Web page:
In the constant battle for health and longevity, you’ve got to take care of your bones. After all, they’re a major factor in keeping you upright and moving. Unfortunately, as you age, bone density can decrease and lead to osteoporosis. Before things get that far, there’s a lot you can do to ensure your bones stay strong for years to come.
According to the NIH Osteoporosis and Related Bone Diseases National Resource Center, weight-bearing and resistance exercises are great for your bones. This includes walking, running, climbing stairs, playing sports and lifting weights.
A study out of the University of Missouri looked at the bone density of men ages 25–60. After one year of performing high-impact exercises, the men experienced new bone growth. Basically, high-impact exercise caused the bones to adapt, become stronger and repair themselves, which included the formation of new bone tissue.
On the other hand, activities like cycling and swimming — while excellent for cardiovascular health — might not be doing your bones any favors.
THE IMPACT OF LOW-IMPACT TRAINING
Per a recent study from the Norwegian School of Sport Sciences, elite-level road cyclists had worse bone density than runners. When comparing middle-distance and long-distance runners with the cyclists, researchers noticed the cyclists had lower bone mineral density across the board — males and females alike. More than half of the cyclists were actually classified as having low overall bone density per criteria set forth by the American College of Sports Medicine.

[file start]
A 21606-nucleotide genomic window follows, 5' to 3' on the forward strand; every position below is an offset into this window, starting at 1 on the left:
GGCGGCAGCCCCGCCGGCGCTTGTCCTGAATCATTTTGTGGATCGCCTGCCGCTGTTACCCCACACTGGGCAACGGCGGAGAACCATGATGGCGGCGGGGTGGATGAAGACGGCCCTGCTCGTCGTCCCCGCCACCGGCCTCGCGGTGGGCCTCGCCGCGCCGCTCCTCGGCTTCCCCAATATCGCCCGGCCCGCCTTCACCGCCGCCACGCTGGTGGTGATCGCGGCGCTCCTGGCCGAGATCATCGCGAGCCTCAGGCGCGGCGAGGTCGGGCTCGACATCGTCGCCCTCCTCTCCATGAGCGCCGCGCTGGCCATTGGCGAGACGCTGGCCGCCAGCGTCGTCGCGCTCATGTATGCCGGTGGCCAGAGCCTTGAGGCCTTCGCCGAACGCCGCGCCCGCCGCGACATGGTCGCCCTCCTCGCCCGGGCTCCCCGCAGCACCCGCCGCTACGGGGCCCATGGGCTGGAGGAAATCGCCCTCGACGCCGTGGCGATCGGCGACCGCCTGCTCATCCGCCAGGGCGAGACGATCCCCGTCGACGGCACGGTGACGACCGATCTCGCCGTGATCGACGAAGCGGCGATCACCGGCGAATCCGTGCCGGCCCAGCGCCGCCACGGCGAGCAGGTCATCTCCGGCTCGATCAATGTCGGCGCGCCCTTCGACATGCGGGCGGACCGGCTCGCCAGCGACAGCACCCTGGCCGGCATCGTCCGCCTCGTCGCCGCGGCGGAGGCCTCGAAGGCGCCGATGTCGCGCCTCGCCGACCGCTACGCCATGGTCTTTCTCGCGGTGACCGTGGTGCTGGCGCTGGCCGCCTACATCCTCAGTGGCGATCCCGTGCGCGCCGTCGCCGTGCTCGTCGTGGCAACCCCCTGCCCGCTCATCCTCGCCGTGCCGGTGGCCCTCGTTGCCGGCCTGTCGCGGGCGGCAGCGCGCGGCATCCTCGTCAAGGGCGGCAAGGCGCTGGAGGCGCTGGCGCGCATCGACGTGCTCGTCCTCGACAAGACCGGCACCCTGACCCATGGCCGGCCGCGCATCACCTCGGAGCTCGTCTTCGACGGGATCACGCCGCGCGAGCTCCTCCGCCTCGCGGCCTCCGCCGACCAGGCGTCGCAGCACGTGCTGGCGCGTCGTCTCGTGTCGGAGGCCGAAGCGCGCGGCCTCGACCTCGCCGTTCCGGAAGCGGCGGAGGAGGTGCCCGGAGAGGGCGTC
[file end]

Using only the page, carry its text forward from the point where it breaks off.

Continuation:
In fact, even though cycling is great for your heart and lungs, the bones in cyclists don’t show much difference from the bones of people who do not exercise. To address this problem, researchers suggest combining cycling with resistance training.
RUNNING FOR BONE HEALTH
Running puts significant stress on your bones. This isn’t news to anyone who’s experienced sore knees or ankles after pounding the pavement. But as we’ve seen from the above studies, this pounding isn’t necessarily a negative thing, and it can actually be very beneficial.
Depending on your speed and gait, distance running can put up to three times your bodyweight on your bones and joints with each step. If you’re sprinting, that number can increase to seven times your body weight, according to the book “Build Your Running Body.” That adds up. If you’re overdoing it — or unlucky — such gravitational force can lead to shin splints and stress fractures. But each time your bones are subjected to this force, they also have an opportunity to change and improve.
Just as your muscles break down during exercise and then repair themselves, coming back bigger and stronger than before, so do your bones. One study even found sprinters (and tennis players) have 23% greater bone mass than people who don’t exercise. Another study found sprinters have 10–14% more bone mineral density in their hips.
The American Academy of Orthopedic Surgeons says most people begin to lose bone mass at around 40 years old. However, if you take the right steps — like going running, which involves taking many steps — you can slow that loss and even build new bone. All that extra bone comes in handy as you age.